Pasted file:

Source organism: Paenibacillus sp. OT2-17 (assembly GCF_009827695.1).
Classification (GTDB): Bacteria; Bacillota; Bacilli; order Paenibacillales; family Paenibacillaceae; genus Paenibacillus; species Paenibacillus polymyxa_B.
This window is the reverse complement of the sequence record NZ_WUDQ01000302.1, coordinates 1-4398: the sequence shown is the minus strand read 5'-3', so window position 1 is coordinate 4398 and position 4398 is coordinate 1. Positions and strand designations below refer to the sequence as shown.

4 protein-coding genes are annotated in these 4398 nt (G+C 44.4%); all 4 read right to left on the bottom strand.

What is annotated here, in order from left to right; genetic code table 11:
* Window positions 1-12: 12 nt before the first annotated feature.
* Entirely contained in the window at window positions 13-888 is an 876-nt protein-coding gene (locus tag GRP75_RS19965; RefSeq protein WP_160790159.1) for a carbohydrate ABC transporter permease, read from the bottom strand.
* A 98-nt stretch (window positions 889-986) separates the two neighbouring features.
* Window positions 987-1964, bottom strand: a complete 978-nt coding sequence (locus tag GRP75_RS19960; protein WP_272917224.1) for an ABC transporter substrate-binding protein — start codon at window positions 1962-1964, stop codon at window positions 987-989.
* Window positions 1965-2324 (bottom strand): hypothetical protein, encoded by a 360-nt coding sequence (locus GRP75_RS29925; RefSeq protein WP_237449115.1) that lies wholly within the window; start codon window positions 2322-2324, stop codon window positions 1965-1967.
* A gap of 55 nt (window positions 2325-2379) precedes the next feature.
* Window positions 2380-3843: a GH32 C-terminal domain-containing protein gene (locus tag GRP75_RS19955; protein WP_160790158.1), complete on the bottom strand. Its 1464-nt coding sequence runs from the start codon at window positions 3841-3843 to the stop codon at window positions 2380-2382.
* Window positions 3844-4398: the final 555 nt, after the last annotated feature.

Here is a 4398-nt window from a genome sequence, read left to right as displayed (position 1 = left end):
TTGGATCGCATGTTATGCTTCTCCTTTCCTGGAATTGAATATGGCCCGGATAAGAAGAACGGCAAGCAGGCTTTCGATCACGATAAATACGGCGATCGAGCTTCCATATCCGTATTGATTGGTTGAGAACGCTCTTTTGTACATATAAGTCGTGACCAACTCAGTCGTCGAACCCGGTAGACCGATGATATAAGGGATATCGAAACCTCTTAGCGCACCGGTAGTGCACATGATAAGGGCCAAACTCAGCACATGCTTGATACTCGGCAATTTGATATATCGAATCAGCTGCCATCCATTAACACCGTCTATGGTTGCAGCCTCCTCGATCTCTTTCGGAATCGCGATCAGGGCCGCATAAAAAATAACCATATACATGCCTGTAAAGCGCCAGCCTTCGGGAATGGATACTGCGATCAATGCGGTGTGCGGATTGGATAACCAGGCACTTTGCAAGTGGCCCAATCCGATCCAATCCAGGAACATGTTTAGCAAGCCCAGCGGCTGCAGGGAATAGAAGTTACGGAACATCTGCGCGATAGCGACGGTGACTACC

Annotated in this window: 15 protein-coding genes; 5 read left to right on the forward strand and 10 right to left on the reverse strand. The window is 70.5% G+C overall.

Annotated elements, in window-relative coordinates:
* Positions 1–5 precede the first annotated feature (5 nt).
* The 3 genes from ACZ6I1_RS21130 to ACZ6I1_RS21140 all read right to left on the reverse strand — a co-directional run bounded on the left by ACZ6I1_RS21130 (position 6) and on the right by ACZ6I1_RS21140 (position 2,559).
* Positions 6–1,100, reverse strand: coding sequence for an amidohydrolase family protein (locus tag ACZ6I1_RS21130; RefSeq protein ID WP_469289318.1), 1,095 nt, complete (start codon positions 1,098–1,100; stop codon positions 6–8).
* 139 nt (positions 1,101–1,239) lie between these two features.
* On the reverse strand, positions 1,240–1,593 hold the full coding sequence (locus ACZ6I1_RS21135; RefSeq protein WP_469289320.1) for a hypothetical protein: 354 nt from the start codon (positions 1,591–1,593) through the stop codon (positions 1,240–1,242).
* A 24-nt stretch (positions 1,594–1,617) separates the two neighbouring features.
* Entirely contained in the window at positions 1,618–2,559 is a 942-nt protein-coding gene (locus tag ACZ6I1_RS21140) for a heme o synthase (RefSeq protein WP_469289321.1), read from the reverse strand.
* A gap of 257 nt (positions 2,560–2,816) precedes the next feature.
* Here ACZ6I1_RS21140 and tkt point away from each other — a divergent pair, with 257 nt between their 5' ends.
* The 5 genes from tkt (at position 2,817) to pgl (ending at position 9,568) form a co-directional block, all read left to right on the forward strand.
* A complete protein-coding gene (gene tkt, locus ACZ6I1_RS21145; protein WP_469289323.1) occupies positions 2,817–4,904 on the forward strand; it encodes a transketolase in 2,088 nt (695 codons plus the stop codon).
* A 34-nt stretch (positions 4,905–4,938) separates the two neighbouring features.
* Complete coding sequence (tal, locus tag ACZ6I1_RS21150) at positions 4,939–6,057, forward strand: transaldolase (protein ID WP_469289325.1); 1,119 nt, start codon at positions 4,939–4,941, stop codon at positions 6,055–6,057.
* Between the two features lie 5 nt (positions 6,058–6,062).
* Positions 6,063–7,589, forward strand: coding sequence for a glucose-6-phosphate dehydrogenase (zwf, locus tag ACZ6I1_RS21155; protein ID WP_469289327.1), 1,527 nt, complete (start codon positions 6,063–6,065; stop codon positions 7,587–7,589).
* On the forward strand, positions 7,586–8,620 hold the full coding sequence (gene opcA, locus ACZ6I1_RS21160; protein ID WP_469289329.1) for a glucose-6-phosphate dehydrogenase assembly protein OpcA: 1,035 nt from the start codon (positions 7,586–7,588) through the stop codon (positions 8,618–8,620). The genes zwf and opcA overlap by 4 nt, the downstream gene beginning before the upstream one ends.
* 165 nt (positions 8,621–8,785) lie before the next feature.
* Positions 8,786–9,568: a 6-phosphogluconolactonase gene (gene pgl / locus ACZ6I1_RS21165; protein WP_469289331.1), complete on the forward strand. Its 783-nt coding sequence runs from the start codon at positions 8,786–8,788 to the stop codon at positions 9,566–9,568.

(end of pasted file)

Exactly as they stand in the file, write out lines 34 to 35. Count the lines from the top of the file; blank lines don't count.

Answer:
* 165 nt (positions 8,621–8,785) lie before the next feature.
* Positions 8,786–9,568: a 6-phosphogluconolactonase gene (gene pgl / locus ACZ6I1_RS21165; protein WP_469289331.1), complete on the forward strand. Its 783-nt coding sequence runs from the start codon at positions 8,786–8,788 to the stop codon at positions 9,566–9,568.